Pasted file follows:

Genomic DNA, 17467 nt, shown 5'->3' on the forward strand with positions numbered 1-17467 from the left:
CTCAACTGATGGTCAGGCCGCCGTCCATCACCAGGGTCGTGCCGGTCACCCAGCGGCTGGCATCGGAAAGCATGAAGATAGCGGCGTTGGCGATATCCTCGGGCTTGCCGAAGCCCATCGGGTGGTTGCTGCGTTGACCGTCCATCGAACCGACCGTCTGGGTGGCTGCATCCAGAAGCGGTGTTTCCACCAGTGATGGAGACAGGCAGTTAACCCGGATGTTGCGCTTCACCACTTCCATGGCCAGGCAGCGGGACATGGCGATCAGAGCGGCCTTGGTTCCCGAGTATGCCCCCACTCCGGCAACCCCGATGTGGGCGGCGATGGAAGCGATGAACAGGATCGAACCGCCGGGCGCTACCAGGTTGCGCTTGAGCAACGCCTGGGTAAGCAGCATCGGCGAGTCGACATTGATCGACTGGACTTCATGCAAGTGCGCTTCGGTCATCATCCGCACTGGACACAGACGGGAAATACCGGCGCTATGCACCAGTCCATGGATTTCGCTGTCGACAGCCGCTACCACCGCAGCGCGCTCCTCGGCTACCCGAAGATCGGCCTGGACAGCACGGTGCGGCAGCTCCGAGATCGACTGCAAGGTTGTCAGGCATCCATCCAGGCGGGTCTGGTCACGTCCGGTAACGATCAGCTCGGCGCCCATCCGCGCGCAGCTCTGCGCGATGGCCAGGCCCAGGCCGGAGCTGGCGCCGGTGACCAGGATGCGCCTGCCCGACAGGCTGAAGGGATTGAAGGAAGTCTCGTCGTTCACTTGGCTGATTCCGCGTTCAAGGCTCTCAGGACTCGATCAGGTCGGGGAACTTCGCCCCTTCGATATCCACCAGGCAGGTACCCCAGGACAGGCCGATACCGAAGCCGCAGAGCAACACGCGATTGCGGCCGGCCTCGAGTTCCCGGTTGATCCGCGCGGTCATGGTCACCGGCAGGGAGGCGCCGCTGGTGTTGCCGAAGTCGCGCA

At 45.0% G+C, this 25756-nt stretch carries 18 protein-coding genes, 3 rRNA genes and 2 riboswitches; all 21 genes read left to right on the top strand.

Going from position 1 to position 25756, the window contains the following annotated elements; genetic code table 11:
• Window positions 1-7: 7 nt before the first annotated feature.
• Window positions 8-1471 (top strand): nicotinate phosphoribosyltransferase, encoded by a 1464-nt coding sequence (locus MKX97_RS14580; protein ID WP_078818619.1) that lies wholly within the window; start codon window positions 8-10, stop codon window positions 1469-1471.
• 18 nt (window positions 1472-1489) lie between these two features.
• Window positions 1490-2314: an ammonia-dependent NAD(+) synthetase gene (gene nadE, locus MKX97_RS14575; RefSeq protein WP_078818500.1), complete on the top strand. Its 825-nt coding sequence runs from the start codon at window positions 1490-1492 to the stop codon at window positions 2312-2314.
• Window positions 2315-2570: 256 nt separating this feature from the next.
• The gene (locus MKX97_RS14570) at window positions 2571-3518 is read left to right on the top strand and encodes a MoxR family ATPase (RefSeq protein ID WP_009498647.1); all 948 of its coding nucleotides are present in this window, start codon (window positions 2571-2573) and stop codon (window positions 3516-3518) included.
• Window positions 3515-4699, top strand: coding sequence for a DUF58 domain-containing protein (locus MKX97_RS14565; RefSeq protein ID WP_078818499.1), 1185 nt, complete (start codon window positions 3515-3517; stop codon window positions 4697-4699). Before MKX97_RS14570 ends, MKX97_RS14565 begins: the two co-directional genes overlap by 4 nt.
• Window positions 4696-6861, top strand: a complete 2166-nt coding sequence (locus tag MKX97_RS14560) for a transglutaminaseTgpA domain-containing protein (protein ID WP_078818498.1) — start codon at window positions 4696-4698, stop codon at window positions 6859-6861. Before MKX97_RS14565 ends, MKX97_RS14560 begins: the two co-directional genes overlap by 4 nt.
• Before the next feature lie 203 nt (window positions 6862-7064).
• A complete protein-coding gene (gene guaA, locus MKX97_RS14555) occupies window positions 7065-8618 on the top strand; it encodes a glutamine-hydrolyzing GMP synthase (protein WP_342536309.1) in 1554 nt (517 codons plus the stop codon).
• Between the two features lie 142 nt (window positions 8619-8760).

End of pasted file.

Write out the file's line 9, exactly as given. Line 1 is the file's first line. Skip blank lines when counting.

• Window positions 2315-2570: 256 nt separating this feature from the next.